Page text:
Limits...
Moral dilemmas in females: children are more utilitarian than adults.

Bucciarelli M - Front Psychol (2015)

Bottom Line: This paper reports two experiments involving fifth-grade children, adolescents, and adults; the results revealed that children reason intuitively to resolve moral dilemmas in which action and inaction lead to different outcomes.In particular, the results showed female children to be more utilitarian than female adults in resolving classical moral dilemmas: they preferred an action that achieved a good outcome for a greater number of people.The result revealing that (female) children are more utilitarian than (female) adults, which is hard to explain via many current theories, was predicted by the mental model theory.

View Article: PubMed Central - PubMed

Affiliation: Dipartimento di Psicologia, Centro di Scienza Cognitiva, Università di Torino Torino, Italy.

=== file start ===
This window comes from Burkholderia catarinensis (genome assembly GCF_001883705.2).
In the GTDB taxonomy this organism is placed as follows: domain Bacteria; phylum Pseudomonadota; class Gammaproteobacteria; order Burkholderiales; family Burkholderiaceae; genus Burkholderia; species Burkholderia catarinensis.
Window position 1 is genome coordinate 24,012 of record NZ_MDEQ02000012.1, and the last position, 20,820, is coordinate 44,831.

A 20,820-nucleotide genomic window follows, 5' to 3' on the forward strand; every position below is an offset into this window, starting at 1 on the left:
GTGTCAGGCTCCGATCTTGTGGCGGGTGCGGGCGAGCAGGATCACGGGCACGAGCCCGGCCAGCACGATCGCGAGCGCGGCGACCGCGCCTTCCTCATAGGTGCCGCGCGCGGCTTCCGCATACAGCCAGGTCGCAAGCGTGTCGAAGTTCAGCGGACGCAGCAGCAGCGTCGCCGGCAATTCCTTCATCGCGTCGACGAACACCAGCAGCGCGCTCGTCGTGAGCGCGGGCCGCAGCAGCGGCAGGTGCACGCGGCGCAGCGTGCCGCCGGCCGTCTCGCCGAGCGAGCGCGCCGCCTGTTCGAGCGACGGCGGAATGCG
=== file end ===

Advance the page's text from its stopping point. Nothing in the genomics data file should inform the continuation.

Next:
ABSTRACT
Influential theories on moral judgments propose that they rely either on emotions or on innate moral principles. In contrast, the mental model theory postulates that moral judgments rely on reasoning, either intuition or deliberation. The theory allows for the possibility that intuitions lead to utilitarian judgments. This paper reports two experiments involving fifth-grade children, adolescents, and adults; the results revealed that children reason intuitively to resolve moral dilemmas in which action and inaction lead to different outcomes. In particular, the results showed female children to be more utilitarian than female adults in resolving classical moral dilemmas: they preferred an action that achieved a good outcome for a greater number of people. Within the mental model theory's framework there is no reason to expect that females and males differ in their ability to reason, but at the moment the results for females cannot be generalized to males who were not properly represented in the adults groups of the two experiments. The result revealing that (female) children are more utilitarian than (female) adults, which is hard to explain via many current theories, was predicted by the mental model theory.